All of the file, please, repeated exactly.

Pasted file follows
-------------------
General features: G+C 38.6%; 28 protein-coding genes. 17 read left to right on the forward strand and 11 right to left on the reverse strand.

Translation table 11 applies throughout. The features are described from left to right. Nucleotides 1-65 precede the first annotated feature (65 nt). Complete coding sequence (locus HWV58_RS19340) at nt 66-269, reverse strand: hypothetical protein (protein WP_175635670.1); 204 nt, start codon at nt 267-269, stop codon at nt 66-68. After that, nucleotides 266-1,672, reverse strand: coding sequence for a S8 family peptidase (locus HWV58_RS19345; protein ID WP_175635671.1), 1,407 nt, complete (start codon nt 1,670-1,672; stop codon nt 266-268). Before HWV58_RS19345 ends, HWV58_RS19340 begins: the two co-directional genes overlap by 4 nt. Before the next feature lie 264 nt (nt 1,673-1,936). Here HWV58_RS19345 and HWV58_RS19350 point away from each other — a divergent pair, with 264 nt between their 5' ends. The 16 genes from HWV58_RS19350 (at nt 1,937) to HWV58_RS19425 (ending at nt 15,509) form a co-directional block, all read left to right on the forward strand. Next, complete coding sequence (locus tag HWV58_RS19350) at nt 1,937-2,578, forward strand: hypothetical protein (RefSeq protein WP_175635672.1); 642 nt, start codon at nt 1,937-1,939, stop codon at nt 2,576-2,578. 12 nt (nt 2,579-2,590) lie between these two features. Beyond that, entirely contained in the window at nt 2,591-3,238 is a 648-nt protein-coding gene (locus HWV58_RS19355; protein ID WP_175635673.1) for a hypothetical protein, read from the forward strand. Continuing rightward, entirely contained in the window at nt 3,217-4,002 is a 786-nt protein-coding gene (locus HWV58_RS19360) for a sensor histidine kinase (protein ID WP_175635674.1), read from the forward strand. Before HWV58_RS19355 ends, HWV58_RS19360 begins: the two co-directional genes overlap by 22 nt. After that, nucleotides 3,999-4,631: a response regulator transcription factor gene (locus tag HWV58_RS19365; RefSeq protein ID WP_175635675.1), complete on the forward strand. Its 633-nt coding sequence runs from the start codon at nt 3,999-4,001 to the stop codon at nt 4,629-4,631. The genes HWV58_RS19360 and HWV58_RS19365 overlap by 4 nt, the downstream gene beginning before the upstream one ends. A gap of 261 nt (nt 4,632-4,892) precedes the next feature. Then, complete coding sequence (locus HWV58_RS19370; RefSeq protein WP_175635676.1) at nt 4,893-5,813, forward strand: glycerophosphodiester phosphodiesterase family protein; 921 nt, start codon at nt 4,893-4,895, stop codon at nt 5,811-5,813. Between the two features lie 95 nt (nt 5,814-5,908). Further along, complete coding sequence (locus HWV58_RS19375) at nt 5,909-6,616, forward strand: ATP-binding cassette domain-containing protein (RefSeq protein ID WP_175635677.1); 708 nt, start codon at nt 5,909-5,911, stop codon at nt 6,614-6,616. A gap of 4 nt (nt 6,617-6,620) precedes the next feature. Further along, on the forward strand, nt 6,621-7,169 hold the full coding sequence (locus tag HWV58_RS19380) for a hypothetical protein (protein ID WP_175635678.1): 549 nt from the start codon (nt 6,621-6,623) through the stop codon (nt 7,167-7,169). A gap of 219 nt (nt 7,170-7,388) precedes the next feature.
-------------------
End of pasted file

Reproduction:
General features: G+C 38.6%; 28 protein-coding genes. 17 read left to right on the forward strand and 11 right to left on the reverse strand.

Translation table 11 applies throughout. The features are described from left to right. Nucleotides 1-65 precede the first annotated feature (65 nt). Complete coding sequence (locus HWV58_RS19340) at nt 66-269, reverse strand: hypothetical protein (protein WP_175635670.1); 204 nt, start codon at nt 267-269, stop codon at nt 66-68. After that, nucleotides 266-1,672, reverse strand: coding sequence for a S8 family peptidase (locus HWV58_RS19345; protein ID WP_175635671.1), 1,407 nt, complete (start codon nt 1,670-1,672; stop codon nt 266-268). Before HWV58_RS19345 ends, HWV58_RS19340 begins: the two co-directional genes overlap by 4 nt. Before the next feature lie 264 nt (nt 1,673-1,936). Here HWV58_RS19345 and HWV58_RS19350 point away from each other — a divergent pair, with 264 nt between their 5' ends. The 16 genes from HWV58_RS19350 (at nt 1,937) to HWV58_RS19425 (ending at nt 15,509) form a co-directional block, all read left to right on the forward strand. Next, complete coding sequence (locus tag HWV58_RS19350) at nt 1,937-2,578, forward strand: hypothetical protein (RefSeq protein WP_175635672.1); 642 nt, start codon at nt 1,937-1,939, stop codon at nt 2,576-2,578. 12 nt (nt 2,579-2,590) lie between these two features. Beyond that, entirely contained in the window at nt 2,591-3,238 is a 648-nt protein-coding gene (locus HWV58_RS19355; protein ID WP_175635673.1) for a hypothetical protein, read from the forward strand. Continuing rightward, entirely contained in the window at nt 3,217-4,002 is a 786-nt protein-coding gene (locus HWV58_RS19360) for a sensor histidine kinase (protein ID WP_175635674.1), read from the forward strand. Before HWV58_RS19355 ends, HWV58_RS19360 begins: the two co-directional genes overlap by 22 nt. After that, nucleotides 3,999-4,631: a response regulator transcription factor gene (locus tag HWV58_RS19365; RefSeq protein ID WP_175635675.1), complete on the forward strand. Its 633-nt coding sequence runs from the start codon at nt 3,999-4,001 to the stop codon at nt 4,629-4,631. The genes HWV58_RS19360 and HWV58_RS19365 overlap by 4 nt, the downstream gene beginning before the upstream one ends. A gap of 261 nt (nt 4,632-4,892) precedes the next feature. Then, complete coding sequence (locus HWV58_RS19370; RefSeq protein WP_175635676.1) at nt 4,893-5,813, forward strand: glycerophosphodiester phosphodiesterase family protein; 921 nt, start codon at nt 4,893-4,895, stop codon at nt 5,811-5,813. Between the two features lie 95 nt (nt 5,814-5,908). Further along, complete coding sequence (locus HWV58_RS19375) at nt 5,909-6,616, forward strand: ATP-binding cassette domain-containing protein (RefSeq protein ID WP_175635677.1); 708 nt, start codon at nt 5,909-5,911, stop codon at nt 6,614-6,616. A gap of 4 nt (nt 6,617-6,620) precedes the next feature. Further along, on the forward strand, nt 6,621-7,169 hold the full coding sequence (locus tag HWV58_RS19380) for a hypothetical protein (protein ID WP_175635678.1): 549 nt from the start codon (nt 6,621-6,623) through the stop codon (nt 7,167-7,169). A gap of 219 nt (nt 7,170-7,388) precedes the next feature.